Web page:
GSA hopes to make Networx awards early

The General Services Administration wants to significantly beat the current official award dates for the two parts of its $20 billion Networx telecommunications procurement, an agency official said today.

Fred Schobert, GSA's program manager for Networx, said that GSA will attempt to issue awards for the Universal and Enterprise parts of the procurement before March and May 2007, respectively. He spoke to Washington Technology after giving a presentation on Networx to members of industry at the TeleStrategies Federal Networks 2006 conference today in Vienna, Va.

Schobert would not give a specific time frame when GSA would like to issue the awards.

'When we work an evaluation, it depends on a lot of factors and it depends on our ability to hold significant discussions, obviously, with industry as well, and we're not going to put any more specifics on the timetable than what we've issued,' he said.

GSA has sent notifications to each of the Universal offerers to attend a fact-finding session to discuss their offers for the procurement with government officials, said Schobert, who also is GSA's director of program management and technology requirements. GSA will hold meetings with each bidder over a series of days, he added, but declined to give further details.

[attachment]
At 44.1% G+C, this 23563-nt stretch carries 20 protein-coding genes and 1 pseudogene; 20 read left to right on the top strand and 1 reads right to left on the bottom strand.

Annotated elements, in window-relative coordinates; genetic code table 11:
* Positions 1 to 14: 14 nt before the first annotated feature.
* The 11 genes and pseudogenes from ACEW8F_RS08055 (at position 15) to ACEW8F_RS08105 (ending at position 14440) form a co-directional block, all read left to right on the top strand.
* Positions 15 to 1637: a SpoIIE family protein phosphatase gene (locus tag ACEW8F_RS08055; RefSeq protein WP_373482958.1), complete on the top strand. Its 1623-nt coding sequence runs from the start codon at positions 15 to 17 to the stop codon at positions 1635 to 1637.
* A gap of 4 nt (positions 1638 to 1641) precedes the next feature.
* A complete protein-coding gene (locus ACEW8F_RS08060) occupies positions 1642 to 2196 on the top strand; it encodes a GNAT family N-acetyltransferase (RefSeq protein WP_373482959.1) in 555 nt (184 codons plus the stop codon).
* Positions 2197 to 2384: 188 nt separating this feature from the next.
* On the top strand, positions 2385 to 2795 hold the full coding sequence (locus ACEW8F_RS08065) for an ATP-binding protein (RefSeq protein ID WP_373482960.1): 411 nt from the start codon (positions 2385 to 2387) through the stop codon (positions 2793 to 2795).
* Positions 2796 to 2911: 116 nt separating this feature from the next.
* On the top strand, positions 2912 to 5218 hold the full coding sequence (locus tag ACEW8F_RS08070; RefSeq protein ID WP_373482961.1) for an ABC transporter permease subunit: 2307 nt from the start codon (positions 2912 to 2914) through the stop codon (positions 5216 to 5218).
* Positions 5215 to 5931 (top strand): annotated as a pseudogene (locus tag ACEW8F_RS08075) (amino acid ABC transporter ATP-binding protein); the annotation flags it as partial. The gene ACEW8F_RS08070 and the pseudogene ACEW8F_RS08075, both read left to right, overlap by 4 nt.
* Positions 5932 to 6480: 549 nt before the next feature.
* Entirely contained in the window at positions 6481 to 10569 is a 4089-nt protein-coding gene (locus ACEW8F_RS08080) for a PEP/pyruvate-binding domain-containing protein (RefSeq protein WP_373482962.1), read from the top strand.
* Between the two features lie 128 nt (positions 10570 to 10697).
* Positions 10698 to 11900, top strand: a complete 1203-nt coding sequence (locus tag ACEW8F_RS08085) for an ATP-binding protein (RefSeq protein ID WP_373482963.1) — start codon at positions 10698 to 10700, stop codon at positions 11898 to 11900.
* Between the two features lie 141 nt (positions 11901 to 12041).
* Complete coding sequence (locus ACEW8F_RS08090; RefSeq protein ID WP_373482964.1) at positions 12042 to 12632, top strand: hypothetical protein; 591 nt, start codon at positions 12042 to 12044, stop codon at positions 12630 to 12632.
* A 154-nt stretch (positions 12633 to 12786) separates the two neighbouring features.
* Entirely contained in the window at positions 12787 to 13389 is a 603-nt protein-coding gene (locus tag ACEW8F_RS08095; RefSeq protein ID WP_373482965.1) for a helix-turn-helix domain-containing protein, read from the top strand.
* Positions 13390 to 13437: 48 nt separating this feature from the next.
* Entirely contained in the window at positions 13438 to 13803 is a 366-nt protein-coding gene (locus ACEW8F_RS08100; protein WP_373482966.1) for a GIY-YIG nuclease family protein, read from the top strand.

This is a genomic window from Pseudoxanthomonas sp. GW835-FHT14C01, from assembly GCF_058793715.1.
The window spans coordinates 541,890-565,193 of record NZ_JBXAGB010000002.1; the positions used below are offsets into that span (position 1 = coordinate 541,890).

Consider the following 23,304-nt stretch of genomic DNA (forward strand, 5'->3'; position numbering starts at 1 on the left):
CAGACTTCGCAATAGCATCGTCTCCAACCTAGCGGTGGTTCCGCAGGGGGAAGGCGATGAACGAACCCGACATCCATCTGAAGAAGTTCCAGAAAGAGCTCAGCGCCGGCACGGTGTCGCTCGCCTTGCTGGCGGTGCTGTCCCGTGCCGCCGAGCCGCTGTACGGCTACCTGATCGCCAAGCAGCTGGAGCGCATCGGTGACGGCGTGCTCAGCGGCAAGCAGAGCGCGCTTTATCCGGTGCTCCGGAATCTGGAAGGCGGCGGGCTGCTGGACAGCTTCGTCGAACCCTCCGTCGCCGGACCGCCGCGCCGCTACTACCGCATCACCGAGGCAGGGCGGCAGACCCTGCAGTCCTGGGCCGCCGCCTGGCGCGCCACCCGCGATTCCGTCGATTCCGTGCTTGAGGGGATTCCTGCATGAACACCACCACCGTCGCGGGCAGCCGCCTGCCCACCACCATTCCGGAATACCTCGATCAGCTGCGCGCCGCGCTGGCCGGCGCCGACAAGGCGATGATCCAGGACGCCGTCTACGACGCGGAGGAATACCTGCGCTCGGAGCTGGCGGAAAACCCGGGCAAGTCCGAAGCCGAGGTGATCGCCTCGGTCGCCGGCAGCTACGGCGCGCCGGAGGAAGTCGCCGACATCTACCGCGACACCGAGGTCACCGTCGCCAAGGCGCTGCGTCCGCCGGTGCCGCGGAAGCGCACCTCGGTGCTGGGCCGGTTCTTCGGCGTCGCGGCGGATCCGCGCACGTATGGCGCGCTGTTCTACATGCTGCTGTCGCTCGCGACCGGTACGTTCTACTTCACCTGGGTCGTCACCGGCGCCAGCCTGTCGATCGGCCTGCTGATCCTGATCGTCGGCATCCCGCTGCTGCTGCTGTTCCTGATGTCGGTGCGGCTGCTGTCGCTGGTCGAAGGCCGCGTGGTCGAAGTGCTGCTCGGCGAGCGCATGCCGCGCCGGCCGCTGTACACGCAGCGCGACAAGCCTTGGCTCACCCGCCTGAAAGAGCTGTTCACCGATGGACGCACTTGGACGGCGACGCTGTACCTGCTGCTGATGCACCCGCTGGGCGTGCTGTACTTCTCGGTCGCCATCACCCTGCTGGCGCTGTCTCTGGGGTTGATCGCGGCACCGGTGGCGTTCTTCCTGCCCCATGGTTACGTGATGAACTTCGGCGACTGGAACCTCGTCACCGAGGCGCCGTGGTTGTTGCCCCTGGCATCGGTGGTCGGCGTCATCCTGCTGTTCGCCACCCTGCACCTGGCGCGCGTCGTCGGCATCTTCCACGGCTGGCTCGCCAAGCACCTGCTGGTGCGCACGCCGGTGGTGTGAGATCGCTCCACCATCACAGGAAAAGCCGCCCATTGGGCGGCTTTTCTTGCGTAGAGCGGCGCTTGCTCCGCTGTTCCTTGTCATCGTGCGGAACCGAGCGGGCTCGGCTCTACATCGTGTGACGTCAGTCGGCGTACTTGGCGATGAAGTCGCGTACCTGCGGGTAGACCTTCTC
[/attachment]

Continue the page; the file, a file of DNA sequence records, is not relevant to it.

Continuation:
The huge number of responses from industry, the complexity of the Networx procurement and further program discussions prompted the GSA in January to extend the award dates from the previous milestones of July 2006 and September 2006, respectively.

The Universal part of Networx will provide government locations with a broad range of telecom services nationwide, while the Enterprise part will offer a range of specialized Internet Protocol or wireless services in specific geographical areas. GSA will issue multiple awards under Networx, but it has not stated a specific number.

Roseanne Gerin is a staff writer for Government Computer News' sister publication, Washington Technology.


  • business meeting (Monkey Business Images/

    Civic tech volunteers help states with legacy systems

    As COVID-19 exposed vulnerabilities in state and local government IT systems, the newly formed U.S. Digital Response stepped in to help. Its successes offer insight into existing barriers and the future of the civic tech movement.

  • data analytics (

    More visible data helps drive DOD decision-making

    CDOs in the Defense Department are opening up their data to take advantage of artificial intelligence and machine learning tools that help surface insights and improve decision-making.

Stay Connected